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I make films. I'm also a nerd.

Automatically Back Up Files To Evernote With Hazel

I keep almost the entirety of my life in plain text files–notes, ideas, to-do lists, movies I want to watch…pretty much anything that can be stored in text. It’s easy to find things when I need them with a search in Alfred or nvALT, and I know that my data will be safe for the long haul; plain text has been around as long as computers have existed, and it isn’t going anywhere. I do, however, like to back up all that data both locally and remotely, and Evernote does a great job of that. I also like to automate the process, so that I don’t ever have to think about any of this.

I’m a pretty heavy user of Evernote, though I no longer use it for actual notes1. It’s a great place to dump a backup for a couple of reasons: 1) it’s extremely reliable, and 2) the ubiquitous sync means that my backup will instantly be available on all my devices and from any browser on any computer at which I might find myself2. For these reasons, I have Hazel run a couple of scripts every week which archive my notes and then add a time-stamped .zip to my Evernote account. Note that this method will work for any kind of data you have on your hard drive–not just text files.

Dependencies

To make this work, you need Hazel, of course. And it works best if you have a desktop Mac which is running at all times–preferably with an open instance of Evernote, so that the backup files get synced immediately.

Hazel Rule No. 1

My usage involves backing up an entire folder once per week, and I’m going to proceed with that taken into account. It’s not that dificult to tweak what’s below if, say, you want to back up a single file every night, however.

First, have Hazel watch the folder you’d like to back up. Then you’ll want to add a rule (mine is called “archive files”) which .zips up those files based on your conditions: mine is run every Sunday night. Under “Do the following to the matched file or folder,” you’ll want to add an action with the selections “Run shell script” / “embedded script,” and then paste the following into the “edit script” window (with /bin/sh in the “shell” field):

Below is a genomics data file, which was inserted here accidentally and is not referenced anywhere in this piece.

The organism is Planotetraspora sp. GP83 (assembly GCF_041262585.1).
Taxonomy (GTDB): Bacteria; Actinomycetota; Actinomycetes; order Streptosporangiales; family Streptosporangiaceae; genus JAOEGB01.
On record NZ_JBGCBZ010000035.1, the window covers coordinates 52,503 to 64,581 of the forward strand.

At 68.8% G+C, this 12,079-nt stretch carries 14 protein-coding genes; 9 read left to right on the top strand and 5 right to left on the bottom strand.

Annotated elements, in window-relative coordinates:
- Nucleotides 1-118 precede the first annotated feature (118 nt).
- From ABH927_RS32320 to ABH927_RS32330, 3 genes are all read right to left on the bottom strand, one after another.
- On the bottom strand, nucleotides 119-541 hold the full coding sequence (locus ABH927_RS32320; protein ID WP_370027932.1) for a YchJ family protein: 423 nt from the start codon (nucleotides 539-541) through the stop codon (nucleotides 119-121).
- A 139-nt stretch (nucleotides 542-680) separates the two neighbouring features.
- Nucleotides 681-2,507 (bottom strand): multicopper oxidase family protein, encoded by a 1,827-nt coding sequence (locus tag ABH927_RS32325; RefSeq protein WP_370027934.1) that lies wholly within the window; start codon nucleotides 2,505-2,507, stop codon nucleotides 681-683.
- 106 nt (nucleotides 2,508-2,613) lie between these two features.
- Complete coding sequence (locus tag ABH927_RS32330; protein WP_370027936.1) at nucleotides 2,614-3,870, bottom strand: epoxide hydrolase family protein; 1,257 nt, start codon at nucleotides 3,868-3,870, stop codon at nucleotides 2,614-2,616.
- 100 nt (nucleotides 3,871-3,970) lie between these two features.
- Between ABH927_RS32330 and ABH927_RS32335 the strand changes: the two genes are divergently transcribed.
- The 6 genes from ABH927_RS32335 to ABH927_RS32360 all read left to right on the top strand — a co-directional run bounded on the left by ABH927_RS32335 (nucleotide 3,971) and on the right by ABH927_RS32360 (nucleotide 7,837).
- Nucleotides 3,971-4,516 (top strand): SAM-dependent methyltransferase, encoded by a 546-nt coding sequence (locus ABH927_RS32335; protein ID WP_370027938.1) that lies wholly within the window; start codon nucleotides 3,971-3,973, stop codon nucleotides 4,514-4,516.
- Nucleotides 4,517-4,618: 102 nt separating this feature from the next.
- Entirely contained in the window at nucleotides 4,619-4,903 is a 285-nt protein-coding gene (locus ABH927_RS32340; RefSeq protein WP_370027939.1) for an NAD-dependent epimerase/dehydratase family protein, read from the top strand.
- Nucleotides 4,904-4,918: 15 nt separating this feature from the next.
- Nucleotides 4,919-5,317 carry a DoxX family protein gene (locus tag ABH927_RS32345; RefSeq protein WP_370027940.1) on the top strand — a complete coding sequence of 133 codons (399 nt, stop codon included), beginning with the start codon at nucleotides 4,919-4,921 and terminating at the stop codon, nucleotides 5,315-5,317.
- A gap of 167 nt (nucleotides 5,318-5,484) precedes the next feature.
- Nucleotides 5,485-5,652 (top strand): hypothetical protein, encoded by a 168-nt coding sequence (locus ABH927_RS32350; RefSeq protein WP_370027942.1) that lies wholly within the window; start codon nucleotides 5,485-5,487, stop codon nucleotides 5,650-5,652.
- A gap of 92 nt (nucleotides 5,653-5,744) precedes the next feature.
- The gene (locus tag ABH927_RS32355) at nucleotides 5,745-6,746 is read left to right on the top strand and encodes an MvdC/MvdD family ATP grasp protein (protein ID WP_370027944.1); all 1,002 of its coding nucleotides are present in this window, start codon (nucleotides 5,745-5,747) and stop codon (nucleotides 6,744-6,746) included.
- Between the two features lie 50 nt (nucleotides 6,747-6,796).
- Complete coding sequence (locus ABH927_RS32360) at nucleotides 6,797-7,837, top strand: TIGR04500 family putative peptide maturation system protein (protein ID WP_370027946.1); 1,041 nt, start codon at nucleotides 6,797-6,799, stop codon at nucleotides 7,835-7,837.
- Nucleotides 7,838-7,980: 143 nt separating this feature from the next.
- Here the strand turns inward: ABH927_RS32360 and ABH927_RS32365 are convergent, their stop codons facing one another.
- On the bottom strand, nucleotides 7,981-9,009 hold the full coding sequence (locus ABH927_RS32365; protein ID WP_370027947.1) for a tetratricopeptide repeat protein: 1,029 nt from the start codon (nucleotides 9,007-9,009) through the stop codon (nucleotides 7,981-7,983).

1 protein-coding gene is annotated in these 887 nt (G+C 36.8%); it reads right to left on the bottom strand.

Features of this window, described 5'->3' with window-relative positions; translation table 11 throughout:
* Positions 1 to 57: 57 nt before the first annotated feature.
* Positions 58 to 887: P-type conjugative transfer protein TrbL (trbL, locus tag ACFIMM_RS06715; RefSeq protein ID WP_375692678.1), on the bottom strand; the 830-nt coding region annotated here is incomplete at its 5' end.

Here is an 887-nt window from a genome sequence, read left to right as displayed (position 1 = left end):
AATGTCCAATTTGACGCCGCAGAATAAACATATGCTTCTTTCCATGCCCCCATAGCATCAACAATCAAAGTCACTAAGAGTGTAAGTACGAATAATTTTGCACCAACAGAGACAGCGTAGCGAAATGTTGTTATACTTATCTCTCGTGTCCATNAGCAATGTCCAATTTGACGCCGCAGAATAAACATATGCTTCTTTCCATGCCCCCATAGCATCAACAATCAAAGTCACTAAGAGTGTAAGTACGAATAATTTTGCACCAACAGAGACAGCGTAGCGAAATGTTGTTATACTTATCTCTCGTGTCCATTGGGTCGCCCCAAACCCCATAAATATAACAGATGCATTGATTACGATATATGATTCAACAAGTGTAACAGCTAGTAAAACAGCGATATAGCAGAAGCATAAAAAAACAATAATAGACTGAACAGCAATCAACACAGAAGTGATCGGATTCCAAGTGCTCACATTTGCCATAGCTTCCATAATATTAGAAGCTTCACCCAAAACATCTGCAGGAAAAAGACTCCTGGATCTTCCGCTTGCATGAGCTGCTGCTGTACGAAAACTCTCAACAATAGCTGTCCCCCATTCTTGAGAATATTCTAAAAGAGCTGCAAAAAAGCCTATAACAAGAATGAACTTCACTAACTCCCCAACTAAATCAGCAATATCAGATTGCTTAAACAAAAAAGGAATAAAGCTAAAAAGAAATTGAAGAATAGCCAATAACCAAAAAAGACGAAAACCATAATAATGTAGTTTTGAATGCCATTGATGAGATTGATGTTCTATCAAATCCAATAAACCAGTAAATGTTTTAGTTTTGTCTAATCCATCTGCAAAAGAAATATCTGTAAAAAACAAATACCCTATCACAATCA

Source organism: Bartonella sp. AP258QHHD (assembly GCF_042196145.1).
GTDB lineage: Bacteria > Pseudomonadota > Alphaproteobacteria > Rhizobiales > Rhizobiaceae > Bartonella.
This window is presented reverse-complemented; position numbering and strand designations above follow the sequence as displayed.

cd ~/path/to/folder/
zip your_backup_filename_`date +%Y-%m-%d`.zip *.*

You’ll want to edit the file path so that the script knows where your files are, and you might want to tweak the name of your backup file to suit your needs. By default, the script will insert an ISO 8601 datestamp (e.g. “2013-06-23”).

Hazel Rule No. 2

Now that we have our archive, it’s time to tell Hazel to send it to Evernote. I’ve done this by setting up a second Hazel rule which runs on the same folder five minutes after the rule we set above3. This rule will also delete the .zip archive from the hard drive after it has been successfully added to Evernote. Here’s a screenshot of my settings, for simplicity’s sake:

screen shot, hazel

After you have your new rule set up, you’ll need to add the following AppleScript to the “edit script” window:

Edit the Evernote notebook specified to that of your choice, and edit the tags as necessary (or remove them, if you like).

Wrap-Up

This all sounds horribly complicated, but it’s not really that difficult. And remember, you’ll do it just once, and then you’ll have an automated backup that you’ll never have to worry about again. I hope this setup proves as useful to you as it has to me. Feel free to contact me on Twitter or ADN with any questions you might have.


  1. It only supports rich text (and therefore mucks everything up with weird formatting) for one thing, and the apps are way too slow for the quick retrieval that I need when looking for a note. Still, Evernote has its uses: it works best, I believe, as a giant repository for backups, recipes, menus, Web clippings…I kind of think of it as my long-term digital memory, where my text notes are more analogous to the short-term memory. 
  2. Dropbox would probably work equally well, and that is in fact where I keep the bulk of my notes–but I prefer to use it only for my day-to-day work and to keep my backups elsewhere. 
  3. This way, we’re sure that the .zip file exists before we try to do anything with it.